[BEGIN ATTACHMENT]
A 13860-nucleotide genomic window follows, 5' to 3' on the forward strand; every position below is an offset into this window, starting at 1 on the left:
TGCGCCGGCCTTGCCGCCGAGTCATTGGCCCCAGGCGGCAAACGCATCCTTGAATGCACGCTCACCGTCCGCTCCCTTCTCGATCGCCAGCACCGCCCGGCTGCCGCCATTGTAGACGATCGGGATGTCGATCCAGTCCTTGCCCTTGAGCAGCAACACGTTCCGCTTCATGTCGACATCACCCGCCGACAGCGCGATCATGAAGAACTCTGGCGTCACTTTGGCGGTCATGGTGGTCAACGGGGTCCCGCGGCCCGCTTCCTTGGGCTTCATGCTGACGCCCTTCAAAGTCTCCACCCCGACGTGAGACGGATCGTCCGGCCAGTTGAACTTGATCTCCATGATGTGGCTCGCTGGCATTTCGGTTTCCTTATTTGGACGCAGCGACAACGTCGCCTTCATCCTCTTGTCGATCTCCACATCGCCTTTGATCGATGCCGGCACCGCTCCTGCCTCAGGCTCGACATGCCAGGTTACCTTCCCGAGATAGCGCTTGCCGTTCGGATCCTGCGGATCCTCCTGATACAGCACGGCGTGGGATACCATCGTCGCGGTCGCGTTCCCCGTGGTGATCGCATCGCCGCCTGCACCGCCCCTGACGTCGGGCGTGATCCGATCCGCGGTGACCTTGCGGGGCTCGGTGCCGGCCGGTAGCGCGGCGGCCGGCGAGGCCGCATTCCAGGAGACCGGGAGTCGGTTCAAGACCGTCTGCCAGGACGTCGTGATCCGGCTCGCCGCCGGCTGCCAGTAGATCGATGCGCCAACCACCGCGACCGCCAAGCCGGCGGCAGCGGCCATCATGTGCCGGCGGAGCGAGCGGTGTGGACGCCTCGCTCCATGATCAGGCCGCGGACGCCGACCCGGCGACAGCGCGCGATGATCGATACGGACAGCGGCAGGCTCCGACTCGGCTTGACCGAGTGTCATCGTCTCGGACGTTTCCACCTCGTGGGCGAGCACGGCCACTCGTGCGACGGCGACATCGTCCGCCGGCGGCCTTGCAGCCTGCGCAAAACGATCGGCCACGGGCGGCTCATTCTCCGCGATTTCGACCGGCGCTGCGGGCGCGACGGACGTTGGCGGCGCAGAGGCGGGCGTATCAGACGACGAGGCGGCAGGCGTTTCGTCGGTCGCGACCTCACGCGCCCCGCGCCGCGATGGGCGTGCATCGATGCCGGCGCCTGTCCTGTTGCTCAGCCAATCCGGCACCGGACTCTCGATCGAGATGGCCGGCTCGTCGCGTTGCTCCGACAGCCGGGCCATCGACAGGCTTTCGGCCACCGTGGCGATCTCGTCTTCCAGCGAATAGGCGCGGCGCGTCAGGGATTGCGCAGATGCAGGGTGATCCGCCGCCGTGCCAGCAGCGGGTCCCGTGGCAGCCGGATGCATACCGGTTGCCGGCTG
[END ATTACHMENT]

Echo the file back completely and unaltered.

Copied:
A 13860-nucleotide genomic window follows, 5' to 3' on the forward strand; every position below is an offset into this window, starting at 1 on the left:
TGCGCCGGCCTTGCCGCCGAGTCATTGGCCCCAGGCGGCAAACGCATCCTTGAATGCACGCTCACCGTCCGCTCCCTTCTCGATCGCCAGCACCGCCCGGCTGCCGCCATTGTAGACGATCGGGATGTCGATCCAGTCCTTGCCCTTGAGCAGCAACACGTTCCGCTTCATGTCGACATCACCCGCCGACAGCGCGATCATGAAGAACTCTGGCGTCACTTTGGCGGTCATGGTGGTCAACGGGGTCCCGCGGCCCGCTTCCTTGGGCTTCATGCTGACGCCCTTCAAAGTCTCCACCCCGACGTGAGACGGATCGTCCGGCCAGTTGAACTTGATCTCCATGATGTGGCTCGCTGGCATTTCGGTTTCCTTATTTGGACGCAGCGACAACGTCGCCTTCATCCTCTTGTCGATCTCCACATCGCCTTTGATCGATGCCGGCACCGCTCCTGCCTCAGGCTCGACATGCCAGGTTACCTTCCCGAGATAGCGCTTGCCGTTCGGATCCTGCGGATCCTCCTGATACAGCACGGCGTGGGATACCATCGTCGCGGTCGCGTTCCCCGTGGTGATCGCATCGCCGCCTGCACCGCCCCTGACGTCGGGCGTGATCCGATCCGCGGTGACCTTGCGGGGCTCGGTGCCGGCCGGTAGCGCGGCGGCCGGCGAGGCCGCATTCCAGGAGACCGGGAGTCGGTTCAAGACCGTCTGCCAGGACGTCGTGATCCGGCTCGCCGCCGGCTGCCAGTAGATCGATGCGCCAACCACCGCGACCGCCAAGCCGGCGGCAGCGGCCATCATGTGCCGGCGGAGCGAGCGGTGTGGACGCCTCGCTCCATGATCAGGCCGCGGACGCCGACCCGGCGACAGCGCGCGATGATCGATACGGACAGCGGCAGGCTCCGACTCGGCTTGACCGAGTGTCATCGTCTCGGACGTTTCCACCTCGTGGGCGAGCACGGCCACTCGTGCGACGGCGACATCGTCCGCCGGCGGCCTTGCAGCCTGCGCAAAACGATCGGCCACGGGCGGCTCATTCTCCGCGATTTCGACCGGCGCTGCGGGCGCGACGGACGTTGGCGGCGCAGAGGCGGGCGTATCAGACGACGAGGCGGCAGGCGTTTCGTCGGTCGCGACCTCACGCGCCCCGCGCCGCGATGGGCGTGCATCGATGCCGGCGCCTGTCCTGTTGCTCAGCCAATCCGGCACCGGACTCTCGATCGAGATGGCCGGCTCGTCGCGTTGCTCCGACAGCCGGGCCATCGACAGGCTTTCGGCCACCGTGGCGATCTCGTCTTCCAGCGAATAGGCGCGGCGCGTCAGGGATTGCGCAGATGCAGGGTGATCCGCCGCCGTGCCAGCAGCGGGTCCCGTGGCAGCCGGATGCATACCGGTTGCCGGCTG